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Not Good vs. Bad; Good vs. Effective;

What if You Could be More Effective?

Quotes can help convey and clarify what we are trying to say and what we mean. Yesterday a great quote came up at a Regional Financial Review meeting held by Steve Bailey for The Garden Center Group. Jim Wallitch, owner of Wallitch Nursery & Garden Center in Louisville, Kentucky explained his position on rallying their company to help with improving the results from his business. He shared this quote from one of his associates:

“You can help, you can leave, but you can’t watch.”

– Ed Ellingsworth

Ed “gets it” when it comes to improving effectiveness as an individual and as a company.

A frequent client conversation begins when they tell me proudly that they have “good people”. I would never disagree with that because pretty much all the associates I meet at client companies truly are good people. What I like to clarify with my clients however, is that despite their best efforts good people often do not get good results. Effective people do. It is not a question of having “good people” vs. “bad people”, but it is a question of how effective we are individually, and as a group.

When you get right down to it the opportunity to be effective alone is not really all that effective. Part of our personal effectiveness is in our ability to facilitate the effectiveness of the company or organization as a whole.

Becoming more effective does mean we must continue to learn from our own experiences and the experiences of others. It also means we must learn the correct lessons from those experiences. Often, we learn more about how not to fail than we learn about how to succeed.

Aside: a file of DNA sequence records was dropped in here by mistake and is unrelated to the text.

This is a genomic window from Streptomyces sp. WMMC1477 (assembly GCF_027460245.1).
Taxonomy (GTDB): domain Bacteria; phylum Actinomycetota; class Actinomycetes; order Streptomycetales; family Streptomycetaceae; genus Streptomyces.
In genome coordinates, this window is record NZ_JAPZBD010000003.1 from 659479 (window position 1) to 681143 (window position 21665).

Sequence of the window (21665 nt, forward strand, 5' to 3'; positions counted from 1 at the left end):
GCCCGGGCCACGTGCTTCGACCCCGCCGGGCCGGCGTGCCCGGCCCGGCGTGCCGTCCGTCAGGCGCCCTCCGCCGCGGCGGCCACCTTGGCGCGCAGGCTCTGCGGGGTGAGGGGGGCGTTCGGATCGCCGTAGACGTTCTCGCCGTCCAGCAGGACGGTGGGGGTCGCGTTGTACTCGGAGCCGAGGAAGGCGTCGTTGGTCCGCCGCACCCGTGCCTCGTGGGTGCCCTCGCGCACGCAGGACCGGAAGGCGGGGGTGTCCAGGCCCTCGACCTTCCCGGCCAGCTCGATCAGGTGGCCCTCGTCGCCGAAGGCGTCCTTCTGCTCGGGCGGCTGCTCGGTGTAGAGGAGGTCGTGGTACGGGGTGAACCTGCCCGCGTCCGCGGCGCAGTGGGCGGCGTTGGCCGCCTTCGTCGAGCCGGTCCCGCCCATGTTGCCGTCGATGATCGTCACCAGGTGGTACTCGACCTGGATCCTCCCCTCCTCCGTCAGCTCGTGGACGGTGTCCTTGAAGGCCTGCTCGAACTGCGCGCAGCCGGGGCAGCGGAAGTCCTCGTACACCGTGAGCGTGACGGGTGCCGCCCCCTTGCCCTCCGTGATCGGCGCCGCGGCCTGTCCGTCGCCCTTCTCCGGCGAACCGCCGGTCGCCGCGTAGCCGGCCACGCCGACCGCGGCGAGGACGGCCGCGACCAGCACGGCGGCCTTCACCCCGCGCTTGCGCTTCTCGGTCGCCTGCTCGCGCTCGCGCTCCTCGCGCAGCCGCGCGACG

Increasing our effectiveness begins with gaining perspective, insight, and a correct mindset about what we are trying to do. Trying to learn with a faulty perspective and mindset is like trying to learn with our mind closed. It is exactly like that. Many people are limited in their ability to change and adapt because they have it all figured out. Their minds are like concrete – thoroughly mixed up and permanently set.

As the famous philsopher Mark Twain said:

“It isn’t what we know that gets us in trouble. It’s what we know for sure that just ain’t so.”

We have built into our Advantage Development System programs a process to begin with discussing the belief system and mindset we currently have, and the process by which we gained it. Understanding the way and the reason we think the way we do is an essential step to put in perspective new information about how we could think, and what we could do as a result of thinking – and acting differently.

When Ed says those three words, “You can help” it says a lot about what is needed. When he adds “you can leave” the personal choice to either play well or play somewhere else is given light. The final statement, “but you can’t watch” clarifies an expectation of effectiveness. In my words, get effective and get on board or get off the train – now.

American companies, (including yours and U.S. automakers) don’t have the time, energy, or financial ability to continue to carry dead weight. Being fair and nice to people does not include allowing them to stand idly by and waste your money, and their time. That is enabling them to be unproductive, ineffective, and makes you a co-dependent with them hiding from reality and delaying the inevitable. Bail yourself out now while you have a chance. It is time now to get real about becoming more effective.

As former President John F. Kennedy said during the Cuban Missile Crisis –

“There are risks and costs to action. But they are far less than the long-range risks of comfortable inaction.”

Click here for a short list of more of my favorite quotes. And Reply or Comment to leave your favorite quotes.

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